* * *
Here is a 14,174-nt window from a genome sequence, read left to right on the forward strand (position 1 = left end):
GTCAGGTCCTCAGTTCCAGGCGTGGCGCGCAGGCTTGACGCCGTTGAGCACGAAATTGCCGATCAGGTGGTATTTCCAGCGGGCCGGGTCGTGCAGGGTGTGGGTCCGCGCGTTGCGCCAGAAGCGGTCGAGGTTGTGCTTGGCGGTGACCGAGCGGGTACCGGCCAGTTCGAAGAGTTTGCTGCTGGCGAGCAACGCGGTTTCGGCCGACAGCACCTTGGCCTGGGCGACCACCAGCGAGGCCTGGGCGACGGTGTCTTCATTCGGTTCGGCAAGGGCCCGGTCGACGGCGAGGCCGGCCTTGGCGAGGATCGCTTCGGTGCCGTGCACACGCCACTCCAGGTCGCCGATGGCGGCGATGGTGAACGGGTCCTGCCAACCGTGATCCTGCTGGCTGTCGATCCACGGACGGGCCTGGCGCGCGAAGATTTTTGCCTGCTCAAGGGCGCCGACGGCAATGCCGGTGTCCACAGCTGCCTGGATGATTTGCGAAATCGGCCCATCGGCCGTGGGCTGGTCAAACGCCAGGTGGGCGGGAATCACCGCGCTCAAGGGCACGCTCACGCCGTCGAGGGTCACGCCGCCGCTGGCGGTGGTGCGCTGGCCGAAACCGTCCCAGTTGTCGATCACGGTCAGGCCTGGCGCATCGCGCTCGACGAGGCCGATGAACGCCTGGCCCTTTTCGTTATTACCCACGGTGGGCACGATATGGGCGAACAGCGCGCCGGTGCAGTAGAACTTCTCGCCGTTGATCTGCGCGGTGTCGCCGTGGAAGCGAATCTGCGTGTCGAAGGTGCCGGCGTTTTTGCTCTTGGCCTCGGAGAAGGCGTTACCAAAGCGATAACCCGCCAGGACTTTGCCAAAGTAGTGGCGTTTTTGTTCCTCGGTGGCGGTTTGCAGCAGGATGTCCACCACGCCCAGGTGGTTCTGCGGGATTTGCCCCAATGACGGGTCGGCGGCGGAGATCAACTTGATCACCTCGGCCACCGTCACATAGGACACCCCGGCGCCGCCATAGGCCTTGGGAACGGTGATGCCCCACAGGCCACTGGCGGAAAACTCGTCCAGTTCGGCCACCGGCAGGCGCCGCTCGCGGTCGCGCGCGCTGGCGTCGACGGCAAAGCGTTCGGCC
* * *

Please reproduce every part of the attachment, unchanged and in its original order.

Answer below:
Here is a 14,174-nt window from a genome sequence, read left to right on the forward strand (position 1 = left end):
GTCAGGTCCTCAGTTCCAGGCGTGGCGCGCAGGCTTGACGCCGTTGAGCACGAAATTGCCGATCAGGTGGTATTTCCAGCGGGCCGGGTCGTGCAGGGTGTGGGTCCGCGCGTTGCGCCAGAAGCGGTCGAGGTTGTGCTTGGCGGTGACCGAGCGGGTACCGGCCAGTTCGAAGAGTTTGCTGCTGGCGAGCAACGCGGTTTCGGCCGACAGCACCTTGGCCTGGGCGACCACCAGCGAGGCCTGGGCGACGGTGTCTTCATTCGGTTCGGCAAGGGCCCGGTCGACGGCGAGGCCGGCCTTGGCGAGGATCGCTTCGGTGCCGTGCACACGCCACTCCAGGTCGCCGATGGCGGCGATGGTGAACGGGTCCTGCCAACCGTGATCCTGCTGGCTGTCGATCCACGGACGGGCCTGGCGCGCGAAGATTTTTGCCTGCTCAAGGGCGCCGACGGCAATGCCGGTGTCCACAGCTGCCTGGATGATTTGCGAAATCGGCCCATCGGCCGTGGGCTGGTCAAACGCCAGGTGGGCGGGAATCACCGCGCTCAAGGGCACGCTCACGCCGTCGAGGGTCACGCCGCCGCTGGCGGTGGTGCGCTGGCCGAAACCGTCCCAGTTGTCGATCACGGTCAGGCCTGGCGCATCGCGCTCGACGAGGCCGATGAACGCCTGGCCCTTTTCGTTATTACCCACGGTGGGCACGATATGGGCGAACAGCGCGCCGGTGCAGTAGAACTTCTCGCCGTTGATCTGCGCGGTGTCGCCGTGGAAGCGAATCTGCGTGTCGAAGGTGCCGGCGTTTTTGCTCTTGGCCTCGGAGAAGGCGTTACCAAAGCGATAACCCGCCAGGACTTTGCCAAAGTAGTGGCGTTTTTGTTCCTCGGTGGCGGTTTGCAGCAGGATGTCCACCACGCCCAGGTGGTTCTGCGGGATTTGCCCCAATGACGGGTCGGCGGCGGAGATCAACTTGATCACCTCGGCCACCGTCACATAGGACACCCCGGCGCCGCCATAGGCCTTGGGAACGGTGATGCCCCACAGGCCACTGGCGGAAAACTCGTCCAGTTCGGCCACCGGCAGGCGCCGCTCGCGGTCGCGCGCGCTGGCGTCGACGGCAAAGCGTTCGGCC